The Preliminary Tribunal at the International Criminal Court on Tuesday rejected Chief Prosecutor Fatou Bensouda's motion to examine the question of her authority to investigate suspected war crimes in the West Bank and the Gaza Strip.
The preliminary examination was due within 120 days, but the tribunal reasoned the rejection of the application due to its exceptional length and instructed her to limit the number of pages to only 110.
Although the rejection is merely procedural, it does seem to send a message of disquiet regarding the subject matter.
The Tribunal's notice stated that such exceptions are allowed only in the event of exceptional circumstances - in accordance with the tribunal's procedures and to the extent that they serve the public interest.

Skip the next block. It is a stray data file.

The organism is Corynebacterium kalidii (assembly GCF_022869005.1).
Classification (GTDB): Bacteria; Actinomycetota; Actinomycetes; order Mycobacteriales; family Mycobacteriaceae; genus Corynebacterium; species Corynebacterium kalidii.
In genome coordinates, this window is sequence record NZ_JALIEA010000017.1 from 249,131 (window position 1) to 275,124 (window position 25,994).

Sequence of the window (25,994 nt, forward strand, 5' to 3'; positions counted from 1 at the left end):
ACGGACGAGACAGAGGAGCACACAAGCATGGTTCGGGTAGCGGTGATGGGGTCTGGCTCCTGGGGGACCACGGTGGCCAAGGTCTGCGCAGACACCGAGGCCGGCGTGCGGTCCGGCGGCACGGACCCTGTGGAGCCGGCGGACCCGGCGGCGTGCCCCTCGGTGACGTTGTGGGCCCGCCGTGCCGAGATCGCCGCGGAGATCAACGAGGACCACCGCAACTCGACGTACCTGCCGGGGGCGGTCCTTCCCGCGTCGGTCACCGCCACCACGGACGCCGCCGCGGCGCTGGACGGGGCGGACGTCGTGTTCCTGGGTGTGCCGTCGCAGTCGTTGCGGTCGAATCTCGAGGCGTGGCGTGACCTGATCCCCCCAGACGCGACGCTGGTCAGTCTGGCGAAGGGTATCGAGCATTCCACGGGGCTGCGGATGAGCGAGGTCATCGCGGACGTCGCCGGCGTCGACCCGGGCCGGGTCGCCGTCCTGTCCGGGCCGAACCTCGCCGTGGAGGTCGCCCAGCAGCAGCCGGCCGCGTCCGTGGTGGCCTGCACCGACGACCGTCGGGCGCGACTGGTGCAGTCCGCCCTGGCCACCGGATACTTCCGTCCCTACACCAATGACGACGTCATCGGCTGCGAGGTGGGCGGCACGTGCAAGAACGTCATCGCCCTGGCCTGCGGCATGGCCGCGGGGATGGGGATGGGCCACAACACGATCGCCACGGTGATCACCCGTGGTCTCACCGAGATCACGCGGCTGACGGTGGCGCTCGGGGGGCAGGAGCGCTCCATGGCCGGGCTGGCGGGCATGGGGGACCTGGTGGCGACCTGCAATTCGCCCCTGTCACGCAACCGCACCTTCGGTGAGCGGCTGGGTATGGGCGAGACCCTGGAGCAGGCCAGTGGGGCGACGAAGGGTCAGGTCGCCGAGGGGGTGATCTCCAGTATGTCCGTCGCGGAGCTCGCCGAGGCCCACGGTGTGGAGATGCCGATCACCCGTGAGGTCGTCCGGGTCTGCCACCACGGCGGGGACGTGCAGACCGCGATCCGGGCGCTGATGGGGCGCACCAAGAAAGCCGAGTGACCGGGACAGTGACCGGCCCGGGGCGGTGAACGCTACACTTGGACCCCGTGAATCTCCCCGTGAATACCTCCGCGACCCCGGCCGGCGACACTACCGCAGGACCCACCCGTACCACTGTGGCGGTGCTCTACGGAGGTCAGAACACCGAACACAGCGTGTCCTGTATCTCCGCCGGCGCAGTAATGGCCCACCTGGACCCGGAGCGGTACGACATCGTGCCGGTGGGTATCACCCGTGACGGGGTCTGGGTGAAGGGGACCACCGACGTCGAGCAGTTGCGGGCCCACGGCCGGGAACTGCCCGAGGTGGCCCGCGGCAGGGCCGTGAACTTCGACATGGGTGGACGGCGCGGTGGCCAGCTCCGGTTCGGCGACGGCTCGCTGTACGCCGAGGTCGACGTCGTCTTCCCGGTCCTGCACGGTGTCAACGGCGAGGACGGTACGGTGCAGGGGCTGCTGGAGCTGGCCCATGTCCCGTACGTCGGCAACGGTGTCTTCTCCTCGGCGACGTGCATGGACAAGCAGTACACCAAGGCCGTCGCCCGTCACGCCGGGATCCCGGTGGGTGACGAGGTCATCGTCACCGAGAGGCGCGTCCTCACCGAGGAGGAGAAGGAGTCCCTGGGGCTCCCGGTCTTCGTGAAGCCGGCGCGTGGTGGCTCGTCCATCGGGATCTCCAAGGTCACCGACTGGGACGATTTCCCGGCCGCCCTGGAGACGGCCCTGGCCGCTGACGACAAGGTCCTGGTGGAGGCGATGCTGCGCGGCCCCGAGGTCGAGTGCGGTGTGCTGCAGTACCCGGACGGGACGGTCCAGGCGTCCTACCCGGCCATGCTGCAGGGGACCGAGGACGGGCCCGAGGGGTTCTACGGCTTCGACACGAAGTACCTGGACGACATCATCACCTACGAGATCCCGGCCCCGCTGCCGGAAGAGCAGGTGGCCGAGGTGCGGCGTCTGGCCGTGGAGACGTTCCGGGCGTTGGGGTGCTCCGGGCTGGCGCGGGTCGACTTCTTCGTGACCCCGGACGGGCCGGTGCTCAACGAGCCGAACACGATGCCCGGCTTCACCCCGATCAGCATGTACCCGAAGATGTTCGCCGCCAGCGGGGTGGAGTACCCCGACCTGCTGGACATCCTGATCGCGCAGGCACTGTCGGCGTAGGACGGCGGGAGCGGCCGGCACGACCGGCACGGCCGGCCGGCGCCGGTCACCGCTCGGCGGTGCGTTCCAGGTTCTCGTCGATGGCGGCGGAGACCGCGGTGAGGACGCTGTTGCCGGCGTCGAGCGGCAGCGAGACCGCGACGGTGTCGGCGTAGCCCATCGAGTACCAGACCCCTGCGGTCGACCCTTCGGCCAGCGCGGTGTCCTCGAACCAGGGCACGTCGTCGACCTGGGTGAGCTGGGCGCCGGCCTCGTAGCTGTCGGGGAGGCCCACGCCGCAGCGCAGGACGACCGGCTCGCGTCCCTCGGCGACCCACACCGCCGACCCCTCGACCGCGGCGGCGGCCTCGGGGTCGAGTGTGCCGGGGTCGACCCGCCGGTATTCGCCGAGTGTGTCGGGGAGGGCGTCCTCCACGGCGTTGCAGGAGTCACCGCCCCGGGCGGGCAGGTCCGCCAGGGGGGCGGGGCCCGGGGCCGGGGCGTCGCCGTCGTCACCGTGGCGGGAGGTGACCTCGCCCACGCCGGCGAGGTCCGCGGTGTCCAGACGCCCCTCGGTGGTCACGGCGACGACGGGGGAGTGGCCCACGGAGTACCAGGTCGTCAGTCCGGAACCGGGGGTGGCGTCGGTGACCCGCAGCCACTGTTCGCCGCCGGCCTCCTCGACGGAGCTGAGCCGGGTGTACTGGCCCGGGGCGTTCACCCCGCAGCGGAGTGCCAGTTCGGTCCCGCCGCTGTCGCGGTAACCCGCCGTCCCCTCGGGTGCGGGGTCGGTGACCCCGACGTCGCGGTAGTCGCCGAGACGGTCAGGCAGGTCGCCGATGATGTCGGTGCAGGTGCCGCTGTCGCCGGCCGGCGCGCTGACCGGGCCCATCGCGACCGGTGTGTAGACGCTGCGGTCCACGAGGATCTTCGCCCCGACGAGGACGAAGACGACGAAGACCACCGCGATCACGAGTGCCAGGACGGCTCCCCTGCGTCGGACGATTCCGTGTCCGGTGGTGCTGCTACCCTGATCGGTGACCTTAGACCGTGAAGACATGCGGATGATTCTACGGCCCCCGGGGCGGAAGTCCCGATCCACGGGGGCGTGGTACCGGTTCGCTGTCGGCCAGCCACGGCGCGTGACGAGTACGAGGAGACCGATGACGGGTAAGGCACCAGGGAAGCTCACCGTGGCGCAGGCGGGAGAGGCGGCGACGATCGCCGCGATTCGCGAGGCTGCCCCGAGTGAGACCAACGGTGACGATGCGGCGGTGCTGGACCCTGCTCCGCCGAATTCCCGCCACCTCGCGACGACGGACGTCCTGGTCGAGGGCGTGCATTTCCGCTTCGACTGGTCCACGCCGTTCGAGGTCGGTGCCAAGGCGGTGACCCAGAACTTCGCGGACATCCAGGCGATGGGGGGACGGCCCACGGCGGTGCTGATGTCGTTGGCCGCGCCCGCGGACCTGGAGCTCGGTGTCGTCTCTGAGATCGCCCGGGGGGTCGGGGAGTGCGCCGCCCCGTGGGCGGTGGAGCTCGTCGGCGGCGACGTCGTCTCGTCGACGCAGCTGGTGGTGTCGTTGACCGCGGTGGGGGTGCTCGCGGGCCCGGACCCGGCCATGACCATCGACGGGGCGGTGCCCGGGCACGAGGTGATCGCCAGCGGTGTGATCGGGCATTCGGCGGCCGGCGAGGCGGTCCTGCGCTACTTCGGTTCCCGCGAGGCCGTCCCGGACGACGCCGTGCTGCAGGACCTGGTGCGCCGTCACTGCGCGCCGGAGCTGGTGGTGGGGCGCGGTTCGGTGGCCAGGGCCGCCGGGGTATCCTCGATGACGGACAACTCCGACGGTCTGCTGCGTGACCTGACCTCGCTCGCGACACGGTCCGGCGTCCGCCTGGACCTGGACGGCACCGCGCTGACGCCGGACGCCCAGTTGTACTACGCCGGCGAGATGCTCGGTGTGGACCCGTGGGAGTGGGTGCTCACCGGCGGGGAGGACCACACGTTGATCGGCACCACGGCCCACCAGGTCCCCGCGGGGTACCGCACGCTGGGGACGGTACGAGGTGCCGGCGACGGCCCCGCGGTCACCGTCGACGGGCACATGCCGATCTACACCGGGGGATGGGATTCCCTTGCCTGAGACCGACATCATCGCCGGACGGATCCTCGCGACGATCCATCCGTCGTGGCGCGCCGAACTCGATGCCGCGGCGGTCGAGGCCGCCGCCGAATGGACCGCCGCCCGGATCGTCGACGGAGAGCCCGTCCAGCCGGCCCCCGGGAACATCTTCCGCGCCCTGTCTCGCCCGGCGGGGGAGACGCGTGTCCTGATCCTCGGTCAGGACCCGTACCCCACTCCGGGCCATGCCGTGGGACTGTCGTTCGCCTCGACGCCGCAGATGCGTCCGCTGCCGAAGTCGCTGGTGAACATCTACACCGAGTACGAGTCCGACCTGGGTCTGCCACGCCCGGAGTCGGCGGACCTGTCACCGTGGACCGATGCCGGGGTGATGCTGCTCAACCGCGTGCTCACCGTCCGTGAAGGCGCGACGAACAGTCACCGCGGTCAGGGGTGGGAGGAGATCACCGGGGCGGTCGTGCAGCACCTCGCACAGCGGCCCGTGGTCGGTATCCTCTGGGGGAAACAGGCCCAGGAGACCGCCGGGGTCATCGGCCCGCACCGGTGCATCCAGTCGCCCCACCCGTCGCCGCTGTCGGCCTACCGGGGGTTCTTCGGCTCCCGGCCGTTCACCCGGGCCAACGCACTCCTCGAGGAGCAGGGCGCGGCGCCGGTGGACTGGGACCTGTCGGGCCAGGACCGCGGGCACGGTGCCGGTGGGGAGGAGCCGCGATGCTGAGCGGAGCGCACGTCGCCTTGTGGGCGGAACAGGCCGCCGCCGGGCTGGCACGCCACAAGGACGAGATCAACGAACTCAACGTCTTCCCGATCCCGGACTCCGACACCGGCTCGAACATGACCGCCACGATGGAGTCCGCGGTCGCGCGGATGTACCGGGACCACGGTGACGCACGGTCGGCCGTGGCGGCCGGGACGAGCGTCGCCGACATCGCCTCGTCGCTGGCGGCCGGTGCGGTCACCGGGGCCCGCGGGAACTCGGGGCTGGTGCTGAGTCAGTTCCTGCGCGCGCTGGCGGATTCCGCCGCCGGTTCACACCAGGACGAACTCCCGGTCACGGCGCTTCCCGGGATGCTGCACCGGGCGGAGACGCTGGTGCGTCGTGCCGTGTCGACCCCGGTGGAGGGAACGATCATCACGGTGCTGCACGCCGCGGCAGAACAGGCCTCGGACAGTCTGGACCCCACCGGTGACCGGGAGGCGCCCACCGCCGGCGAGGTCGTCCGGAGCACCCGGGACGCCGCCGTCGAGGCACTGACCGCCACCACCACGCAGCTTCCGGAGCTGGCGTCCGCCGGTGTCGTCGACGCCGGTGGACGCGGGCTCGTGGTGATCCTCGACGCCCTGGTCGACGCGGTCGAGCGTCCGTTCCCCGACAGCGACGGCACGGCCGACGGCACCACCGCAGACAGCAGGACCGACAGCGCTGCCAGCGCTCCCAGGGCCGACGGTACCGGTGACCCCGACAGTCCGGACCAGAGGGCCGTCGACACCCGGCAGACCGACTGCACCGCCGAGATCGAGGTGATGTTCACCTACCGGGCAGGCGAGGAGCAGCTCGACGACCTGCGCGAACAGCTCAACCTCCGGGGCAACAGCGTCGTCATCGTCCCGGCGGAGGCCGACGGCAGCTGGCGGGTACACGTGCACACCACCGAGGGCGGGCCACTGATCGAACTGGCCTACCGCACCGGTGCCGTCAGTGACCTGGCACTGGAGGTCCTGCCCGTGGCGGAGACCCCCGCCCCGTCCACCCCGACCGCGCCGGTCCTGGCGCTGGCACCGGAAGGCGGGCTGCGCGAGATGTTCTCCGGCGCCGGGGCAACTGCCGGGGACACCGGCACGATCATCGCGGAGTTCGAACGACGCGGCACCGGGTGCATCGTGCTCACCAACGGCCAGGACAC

On December 20, prosecutor Bensouda announced, "I am satisfied that there is a reasonable basis to proceed with an investigation into the situation in Palestine" - without specifying who was committing the alleged crimes as the ICC wrapped up its preliminary assessment of the situation.
Israel argued beforehand that Bensouda's request exceeded its powers and concerns about international law, such as setting borders for Palestine.
Also, that the prosecutor's decision that war crimes can be investigated in Palestine while not considered a legitimate state is legally problematic and has no reference in international law.
At the same time, Attorney General Avichai Mandelblit issued his own statement saying the Hague Tribunal has no authority in Israel.